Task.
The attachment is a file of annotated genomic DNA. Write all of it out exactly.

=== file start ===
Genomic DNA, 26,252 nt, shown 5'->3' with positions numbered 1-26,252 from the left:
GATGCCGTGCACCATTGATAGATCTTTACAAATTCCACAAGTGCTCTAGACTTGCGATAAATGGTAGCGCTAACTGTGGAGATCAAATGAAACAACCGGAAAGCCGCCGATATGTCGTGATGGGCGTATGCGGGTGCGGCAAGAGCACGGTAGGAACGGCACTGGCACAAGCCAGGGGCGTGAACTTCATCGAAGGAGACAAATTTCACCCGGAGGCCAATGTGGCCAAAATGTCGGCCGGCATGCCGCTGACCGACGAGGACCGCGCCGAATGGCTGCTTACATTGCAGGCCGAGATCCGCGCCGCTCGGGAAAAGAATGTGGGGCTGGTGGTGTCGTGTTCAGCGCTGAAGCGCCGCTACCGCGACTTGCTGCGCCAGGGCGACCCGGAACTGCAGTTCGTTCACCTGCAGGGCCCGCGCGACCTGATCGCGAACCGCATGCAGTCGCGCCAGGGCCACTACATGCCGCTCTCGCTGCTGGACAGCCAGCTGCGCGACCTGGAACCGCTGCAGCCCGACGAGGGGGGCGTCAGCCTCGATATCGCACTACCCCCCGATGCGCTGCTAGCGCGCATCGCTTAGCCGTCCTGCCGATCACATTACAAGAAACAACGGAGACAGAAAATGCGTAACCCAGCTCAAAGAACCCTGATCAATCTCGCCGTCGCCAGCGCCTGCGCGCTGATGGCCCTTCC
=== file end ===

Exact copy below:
Genomic DNA, 26,252 nt, shown 5'->3' with positions numbered 1-26,252 from the left:
GATGCCGTGCACCATTGATAGATCTTTACAAATTCCACAAGTGCTCTAGACTTGCGATAAATGGTAGCGCTAACTGTGGAGATCAAATGAAACAACCGGAAAGCCGCCGATATGTCGTGATGGGCGTATGCGGGTGCGGCAAGAGCACGGTAGGAACGGCACTGGCACAAGCCAGGGGCGTGAACTTCATCGAAGGAGACAAATTTCACCCGGAGGCCAATGTGGCCAAAATGTCGGCCGGCATGCCGCTGACCGACGAGGACCGCGCCGAATGGCTGCTTACATTGCAGGCCGAGATCCGCGCCGCTCGGGAAAAGAATGTGGGGCTGGTGGTGTCGTGTTCAGCGCTGAAGCGCCGCTACCGCGACTTGCTGCGCCAGGGCGACCCGGAACTGCAGTTCGTTCACCTGCAGGGCCCGCGCGACCTGATCGCGAACCGCATGCAGTCGCGCCAGGGCCACTACATGCCGCTCTCGCTGCTGGACAGCCAGCTGCGCGACCTGGAACCGCTGCAGCCCGACGAGGGGGGCGTCAGCCTCGATATCGCACTACCCCCCGATGCGCTGCTAGCGCGCATCGCTTAGCCGTCCTGCCGATCACATTACAAGAAACAACGGAGACAGAAAATGCGTAACCCAGCTCAAAGAACCCTGATCAATCTCGCCGTCGCCAGCGCCTGCGCGCTGATGGCCCTTCC